It follows on this theory that all coloured substances contain either of the groupings or the former being a para-quinonoid, the latter an ortho-quinonoid.
The quinonoid structure of many coloured compounds has been proved experimentally, as, for example, by Hewitt for the benzene-azo-phenols, and Hantzsch for triaminotriphenyl methane and acridine derivatives; but, at the same time, many substances cannot be so explained.
Solution in dilute alkali was supposed to be accompanied by the rupture of the lactone ring with the formation of the quinonoid salt shown in 2.
He has also shown that the nitrophenols yield, in addition to the colourless true nitrophenol ethers, an isomeric series of coloured unstable quinonoid aci-ethers, which have practically the same colour and yield the same absorption spectra as the coloured metallic salts.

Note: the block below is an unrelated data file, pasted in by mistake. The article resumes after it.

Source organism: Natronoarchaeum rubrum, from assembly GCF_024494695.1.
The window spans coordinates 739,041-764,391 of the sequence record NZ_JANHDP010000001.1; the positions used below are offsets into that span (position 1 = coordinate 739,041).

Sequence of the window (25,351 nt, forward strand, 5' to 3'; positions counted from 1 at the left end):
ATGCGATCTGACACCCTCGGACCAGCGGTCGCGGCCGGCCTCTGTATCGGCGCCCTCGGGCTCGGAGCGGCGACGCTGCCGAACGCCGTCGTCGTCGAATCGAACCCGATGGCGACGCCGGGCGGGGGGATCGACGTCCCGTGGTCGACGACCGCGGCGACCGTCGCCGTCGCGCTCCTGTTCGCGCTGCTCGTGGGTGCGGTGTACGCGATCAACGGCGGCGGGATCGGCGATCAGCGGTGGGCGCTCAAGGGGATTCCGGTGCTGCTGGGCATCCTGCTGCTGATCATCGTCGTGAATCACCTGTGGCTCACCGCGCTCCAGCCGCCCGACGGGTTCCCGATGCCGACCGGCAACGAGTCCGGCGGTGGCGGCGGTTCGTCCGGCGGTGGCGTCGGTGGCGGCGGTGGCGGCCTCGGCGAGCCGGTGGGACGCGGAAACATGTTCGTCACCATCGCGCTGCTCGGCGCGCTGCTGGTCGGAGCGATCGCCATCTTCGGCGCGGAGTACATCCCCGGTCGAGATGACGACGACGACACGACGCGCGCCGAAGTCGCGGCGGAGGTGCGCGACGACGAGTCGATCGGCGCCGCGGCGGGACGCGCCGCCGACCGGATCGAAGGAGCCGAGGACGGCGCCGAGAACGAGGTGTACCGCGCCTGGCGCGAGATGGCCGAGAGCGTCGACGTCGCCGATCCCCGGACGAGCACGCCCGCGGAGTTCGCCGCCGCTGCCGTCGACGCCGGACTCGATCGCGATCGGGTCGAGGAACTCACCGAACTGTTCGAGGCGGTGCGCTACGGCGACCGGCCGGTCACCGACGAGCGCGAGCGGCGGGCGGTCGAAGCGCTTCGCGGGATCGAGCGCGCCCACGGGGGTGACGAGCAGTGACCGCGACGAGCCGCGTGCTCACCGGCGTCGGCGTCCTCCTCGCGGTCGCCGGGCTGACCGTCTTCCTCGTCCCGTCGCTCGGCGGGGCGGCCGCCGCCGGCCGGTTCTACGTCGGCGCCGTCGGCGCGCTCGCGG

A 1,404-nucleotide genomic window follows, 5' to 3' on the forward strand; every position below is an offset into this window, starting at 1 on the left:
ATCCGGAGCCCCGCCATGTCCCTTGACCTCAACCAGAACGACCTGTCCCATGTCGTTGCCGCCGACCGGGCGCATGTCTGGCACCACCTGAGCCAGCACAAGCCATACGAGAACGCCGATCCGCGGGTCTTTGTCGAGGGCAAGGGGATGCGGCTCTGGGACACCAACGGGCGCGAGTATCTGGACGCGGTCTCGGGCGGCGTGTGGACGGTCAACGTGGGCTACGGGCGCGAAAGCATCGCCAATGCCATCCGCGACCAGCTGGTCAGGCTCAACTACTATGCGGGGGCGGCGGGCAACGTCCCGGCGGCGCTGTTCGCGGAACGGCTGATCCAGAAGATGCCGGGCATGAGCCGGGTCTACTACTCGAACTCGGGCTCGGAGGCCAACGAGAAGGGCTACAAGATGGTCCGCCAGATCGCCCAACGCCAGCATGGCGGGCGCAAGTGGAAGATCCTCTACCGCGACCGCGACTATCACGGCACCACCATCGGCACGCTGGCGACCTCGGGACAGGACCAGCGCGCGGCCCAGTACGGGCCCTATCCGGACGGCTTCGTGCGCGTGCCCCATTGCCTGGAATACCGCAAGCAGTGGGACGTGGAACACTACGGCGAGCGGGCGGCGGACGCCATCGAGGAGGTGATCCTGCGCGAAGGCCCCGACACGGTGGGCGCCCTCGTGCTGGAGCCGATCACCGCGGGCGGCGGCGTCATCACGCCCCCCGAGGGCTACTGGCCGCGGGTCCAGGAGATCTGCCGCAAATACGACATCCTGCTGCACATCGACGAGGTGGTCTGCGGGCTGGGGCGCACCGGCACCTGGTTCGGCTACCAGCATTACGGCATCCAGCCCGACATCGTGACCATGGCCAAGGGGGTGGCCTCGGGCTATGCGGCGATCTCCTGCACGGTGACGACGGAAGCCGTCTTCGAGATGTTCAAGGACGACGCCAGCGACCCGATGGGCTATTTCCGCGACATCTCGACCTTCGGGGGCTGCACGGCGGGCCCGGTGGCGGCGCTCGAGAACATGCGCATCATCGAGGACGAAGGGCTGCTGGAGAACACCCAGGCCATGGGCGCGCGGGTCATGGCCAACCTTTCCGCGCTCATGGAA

Meyer) regards all coloured substances as having a quinonoid structure.
This oscillation may be represented in the case of acridine and fluorescein as This theory brings the property of fluorescence into relation with that of colour; the forms which cause fluorescence being the coloured modifications: ortho-quinonoid in the case of acridine, paraquinonoid in the case of fluorescein.
The constitution of the oxyazo compounds has attracted much attention, some chemists holding that they are true azophenols of the type R N 2 R l OH, while others look upon them as having a quinonoid structure, i.e.
Hewitt has also attacked the problem by brominating the oxyazobenzenes, and has shown that when the hydrobromic acid produced in the reaction is allowed to remain in the system, a brombenzene-azo-phenol is formed, whilst if it be removed (by the addition of sodium acetate) bromination takes place in the phenolic nucleus; consequently the presence of the mineral acid gives the azo compound a pseudo-quinonoid character, which it does not possess if the mineral acid be removed from the sphere of the reaction.
It appears probable that the solutions contain a quinonoid modification (ssee Gomberg and Cone, Ann., 1909, 37 0, p. 142).
Soc., 1907, 91, p. 1049) suggested a quinonoid formula for diazonium salts, which has been combated by Hantzsch (Ber., 1908, 41, pp. 353 2 et seq.).